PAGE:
Preston Ivy is a dental hygiene student in the University of Mississippi Medical Center School of Dentistry.
Preston Ivy is a dental hygiene student in the University of Mississippi Medical Center School of Dentistry.
Main Content

#2024UMMCGrad: Preston Ivy champions oral health at home and abroad

Published on Monday, May 13, 2024

By: Rachel Vanderford,

Photos By: Jay Ferchaud/ UMMC Communications

As the only male in his dental hygiene class, Preston Ivy has never been afraid to immerse himself in every opportunity to be involved.  
From providing oral health education to local middle-schoolers, to cleaning teeth in countries all over the world, to recruiting for the University of Mississippi Medical Center School of Dentistry, he is dedicated to dental health and education. It wasn’t always his dream to pursue dental hygiene, however. Ivy, who grew up surrounded by and caring for animals, always imagined he would have a career as a veterinarian.  
“My first job was a vet tech and kennel assistant in my hometown, Magee. I worked there for years and even when I moved away to college, I worked at a vet clinic there,” he said. “But as I kept that up, I realized I wouldn’t be able to put animals ‘to sleep.’ One of my jobs working at vet clinics was to perform teeth cleanings, and I realized I kind of enjoyed doing that.  
“Having had two sets of braces myself, I realized I’ve spent a good deal of time in a dental clinic, and I really loved my general dentist and orthodontist. So, I decided to shift gears and think about dentistry.” 
In his senior year of high school, with his new career goal in mind, he joined a mission trip to Honduras. There, for a week, he shadowed dentists as they performed tooth extractions for locals in the remote village of San Nicolas. For the next few years, he kept his sights set on pursuing dentistry. 

Ivy performs cleanings for children during a dental mission trip to Togo, Africa.
Ivy performs cleanings for children during a dental mission trip to Togo, Africa.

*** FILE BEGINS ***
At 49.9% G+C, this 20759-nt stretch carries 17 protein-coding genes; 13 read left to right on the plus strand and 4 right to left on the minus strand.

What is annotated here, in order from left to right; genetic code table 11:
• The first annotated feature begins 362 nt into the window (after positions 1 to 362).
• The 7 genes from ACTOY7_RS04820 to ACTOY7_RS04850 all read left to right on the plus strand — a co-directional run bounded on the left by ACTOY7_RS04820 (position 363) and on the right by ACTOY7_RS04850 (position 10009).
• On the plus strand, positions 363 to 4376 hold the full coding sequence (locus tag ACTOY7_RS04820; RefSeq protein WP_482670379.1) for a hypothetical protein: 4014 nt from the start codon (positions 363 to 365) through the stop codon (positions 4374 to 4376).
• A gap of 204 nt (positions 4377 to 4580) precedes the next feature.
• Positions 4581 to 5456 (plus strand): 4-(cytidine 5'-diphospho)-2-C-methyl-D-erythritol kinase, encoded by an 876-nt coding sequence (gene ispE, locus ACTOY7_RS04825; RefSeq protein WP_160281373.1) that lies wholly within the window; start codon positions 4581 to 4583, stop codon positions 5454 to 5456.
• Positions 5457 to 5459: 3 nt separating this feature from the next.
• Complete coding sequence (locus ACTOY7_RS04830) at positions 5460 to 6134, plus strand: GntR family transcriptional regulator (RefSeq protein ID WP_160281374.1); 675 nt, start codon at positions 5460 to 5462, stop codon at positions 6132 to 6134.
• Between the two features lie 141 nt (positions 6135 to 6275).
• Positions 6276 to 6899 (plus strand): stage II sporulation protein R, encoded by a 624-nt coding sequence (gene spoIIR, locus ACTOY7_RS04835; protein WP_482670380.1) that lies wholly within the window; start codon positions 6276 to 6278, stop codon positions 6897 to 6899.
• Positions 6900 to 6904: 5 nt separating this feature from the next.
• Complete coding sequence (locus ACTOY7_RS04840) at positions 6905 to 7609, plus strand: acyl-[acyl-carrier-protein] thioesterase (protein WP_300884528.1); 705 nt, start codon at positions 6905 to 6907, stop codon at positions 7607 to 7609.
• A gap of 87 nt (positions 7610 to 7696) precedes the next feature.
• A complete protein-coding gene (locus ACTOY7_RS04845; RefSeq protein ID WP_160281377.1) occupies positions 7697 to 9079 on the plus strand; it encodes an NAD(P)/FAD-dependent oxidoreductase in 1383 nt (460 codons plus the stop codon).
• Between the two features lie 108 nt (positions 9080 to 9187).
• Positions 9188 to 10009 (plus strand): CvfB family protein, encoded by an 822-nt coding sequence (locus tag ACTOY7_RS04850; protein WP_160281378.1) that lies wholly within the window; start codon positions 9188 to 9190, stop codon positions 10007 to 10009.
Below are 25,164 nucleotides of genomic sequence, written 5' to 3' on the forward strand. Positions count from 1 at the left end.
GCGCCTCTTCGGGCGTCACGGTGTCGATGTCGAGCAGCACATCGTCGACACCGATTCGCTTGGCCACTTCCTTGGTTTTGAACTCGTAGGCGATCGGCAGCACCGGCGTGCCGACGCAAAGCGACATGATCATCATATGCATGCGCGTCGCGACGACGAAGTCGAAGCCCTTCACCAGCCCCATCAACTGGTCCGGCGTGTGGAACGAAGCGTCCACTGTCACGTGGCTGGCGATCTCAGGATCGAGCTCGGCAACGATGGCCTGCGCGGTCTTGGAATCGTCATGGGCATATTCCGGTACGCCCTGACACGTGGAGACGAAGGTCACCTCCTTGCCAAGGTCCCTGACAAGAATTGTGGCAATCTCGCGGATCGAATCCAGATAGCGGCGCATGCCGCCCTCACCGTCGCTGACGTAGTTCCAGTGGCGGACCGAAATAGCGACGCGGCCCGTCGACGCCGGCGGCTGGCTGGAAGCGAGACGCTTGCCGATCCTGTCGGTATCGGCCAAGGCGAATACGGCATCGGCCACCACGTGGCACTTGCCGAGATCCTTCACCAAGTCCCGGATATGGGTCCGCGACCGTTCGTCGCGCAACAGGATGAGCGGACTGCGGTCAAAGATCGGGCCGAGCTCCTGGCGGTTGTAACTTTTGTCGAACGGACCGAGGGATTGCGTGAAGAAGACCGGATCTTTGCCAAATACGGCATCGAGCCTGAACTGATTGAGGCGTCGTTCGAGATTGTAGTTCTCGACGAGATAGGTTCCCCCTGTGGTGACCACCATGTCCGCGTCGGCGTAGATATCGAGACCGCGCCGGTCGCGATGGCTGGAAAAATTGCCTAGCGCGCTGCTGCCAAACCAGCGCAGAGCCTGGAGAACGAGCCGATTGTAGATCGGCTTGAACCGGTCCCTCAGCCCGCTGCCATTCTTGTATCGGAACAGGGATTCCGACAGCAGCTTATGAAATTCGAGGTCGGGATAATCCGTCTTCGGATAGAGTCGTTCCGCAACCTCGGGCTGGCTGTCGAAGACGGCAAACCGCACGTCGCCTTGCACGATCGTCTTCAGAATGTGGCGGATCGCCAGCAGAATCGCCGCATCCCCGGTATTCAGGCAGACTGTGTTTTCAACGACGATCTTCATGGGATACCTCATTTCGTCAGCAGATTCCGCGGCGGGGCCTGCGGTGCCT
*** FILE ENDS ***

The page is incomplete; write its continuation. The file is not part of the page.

However, as he graduated from Copiah Lincoln Community College during the COVID-19 pandemic, everything had gone virtual. And lacking a few credits for dental school, he opted to apply to the dental hygiene program at the School of Dentistry.  
“I have really enjoyed being in hygiene school,” he said. “But working with the dental students and learning the ins and outs of dentistry solidified for me that I still want to pursue dental school. At the end of the day, I enjoy being around people and building relationships. And it feels great to be able to help someone.” 
As one of two dental hygiene ambassadors for the School of Dentistry, Ivy has been involved in hosting high school students for career fairs, interviews and school preview days as well as overseeing S.M.I.L.E. U., a week-long summer program for middle school students aimed at bringing awareness and interest in the field of dentistry to under-represented groups.  

“I like being involved and try to provide support wherever I can,” he said. “I started helping out at Jackson Free Clinic in my junior year, making phone calls to patients, and now that I’m a senior, I get to provide cleanings.” 
Throughout the two years it takes to complete the dental hygiene program, Ivy has participated in several outreach trips, providing cleanings for people from rural Mississippi to rural Africa.  
Last summer, Ivy and his classmates went to Cary Christian Center in Rolling Fork for a summer camp called the "Dental Olympics,” where kids enjoyed games and activities alongside dental cleanings. Ivy was also part of the care crew for Team Smile event in West Point and provided cleanings in Louise at the community free clinic. 

Most recently, Ivy visited Togo, Africa on a dental mission trip with a few students from the school.  
“One of the former clinic directors, Dr. Cynthia Senior–now the Education QI and Assessment Director in Academic Affairs–invited dental and dental hygiene students as well as faculty to go on a mission trip over spring break,” he said. “Five of my classmates, a fourth-year dental student, one of my teachers and I went with Dr. Senior. It was a great trip. In all, we were able to treat over 320 patients.” 
“The mission trip to Togo, Africa is not for the faint of heart,” said Senior. “You are working in extreme heat but with the most loving individuals.  We worked long, hard days, over eight hours a day, in temperatures exceeding 112 degrees.  Preston worked hard and enjoyed the opportunity to provide care for the locals.  As a team, we provided oral hygiene instructions, dental cleanings, fluoride varnish application, simple extractions, and fillings to the locals within several villages.” 
Following graduation, Ivy said he is looking for part-time employment as a dental hygienist while he completes the necessary classes to apply to dental school.